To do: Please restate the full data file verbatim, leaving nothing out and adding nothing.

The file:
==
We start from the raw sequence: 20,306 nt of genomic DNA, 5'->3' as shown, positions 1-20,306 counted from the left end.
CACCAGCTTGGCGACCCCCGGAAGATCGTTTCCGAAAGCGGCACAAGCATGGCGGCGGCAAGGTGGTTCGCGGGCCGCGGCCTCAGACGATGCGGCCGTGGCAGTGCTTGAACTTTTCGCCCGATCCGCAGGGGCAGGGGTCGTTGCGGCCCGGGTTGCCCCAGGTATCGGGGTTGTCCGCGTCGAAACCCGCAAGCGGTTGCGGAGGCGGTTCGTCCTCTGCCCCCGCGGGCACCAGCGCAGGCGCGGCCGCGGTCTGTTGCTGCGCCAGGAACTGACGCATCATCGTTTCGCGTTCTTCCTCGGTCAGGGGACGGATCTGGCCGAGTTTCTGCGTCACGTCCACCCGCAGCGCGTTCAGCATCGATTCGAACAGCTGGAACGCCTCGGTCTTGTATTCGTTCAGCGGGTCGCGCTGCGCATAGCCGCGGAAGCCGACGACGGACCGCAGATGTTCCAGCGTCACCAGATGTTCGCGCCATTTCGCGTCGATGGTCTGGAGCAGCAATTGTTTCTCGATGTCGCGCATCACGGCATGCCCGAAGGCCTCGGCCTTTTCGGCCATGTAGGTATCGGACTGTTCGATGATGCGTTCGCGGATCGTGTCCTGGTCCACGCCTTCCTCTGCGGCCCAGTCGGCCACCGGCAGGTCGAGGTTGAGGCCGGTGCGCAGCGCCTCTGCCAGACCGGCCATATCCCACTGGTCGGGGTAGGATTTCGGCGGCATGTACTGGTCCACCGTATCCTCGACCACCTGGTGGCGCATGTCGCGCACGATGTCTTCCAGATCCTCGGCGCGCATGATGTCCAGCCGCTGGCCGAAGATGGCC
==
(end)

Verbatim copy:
We start from the raw sequence: 20,306 nt of genomic DNA, 5'->3' as shown, positions 1-20,306 counted from the left end.
CACCAGCTTGGCGACCCCCGGAAGATCGTTTCCGAAAGCGGCACAAGCATGGCGGCGGCAAGGTGGTTCGCGGGCCGCGGCCTCAGACGATGCGGCCGTGGCAGTGCTTGAACTTTTCGCCCGATCCGCAGGGGCAGGGGTCGTTGCGGCCCGGGTTGCCCCAGGTATCGGGGTTGTCCGCGTCGAAACCCGCAAGCGGTTGCGGAGGCGGTTCGTCCTCTGCCCCCGCGGGCACCAGCGCAGGCGCGGCCGCGGTCTGTTGCTGCGCCAGGAACTGACGCATCATCGTTTCGCGTTCTTCCTCGGTCAGGGGACGGATCTGGCCGAGTTTCTGCGTCACGTCCACCCGCAGCGCGTTCAGCATCGATTCGAACAGCTGGAACGCCTCGGTCTTGTATTCGTTCAGCGGGTCGCGCTGCGCATAGCCGCGGAAGCCGACGACGGACCGCAGATGTTCCAGCGTCACCAGATGTTCGCGCCATTTCGCGTCGATGGTCTGGAGCAGCAATTGTTTCTCGATGTCGCGCATCACGGCATGCCCGAAGGCCTCGGCCTTTTCGGCCATGTAGGTATCGGACTGTTCGATGATGCGTTCGCGGATCGTGTCCTGGTCCACGCCTTCCTCTGCGGCCCAGTCGGCCACCGGCAGGTCGAGGTTGAGGCCGGTGCGCAGCGCCTCTGCCAGACCGGCCATATCCCACTGGTCGGGGTAGGATTTCGGCGGCATGTACTGGTCCACCGTATCCTCGACCACCTGGTGGCGCATGTCGCGCACGATGTCTTCCAGATCCTCGGCGCGCATGATGTCCAGCCGCTGGCCGAAGATGGCC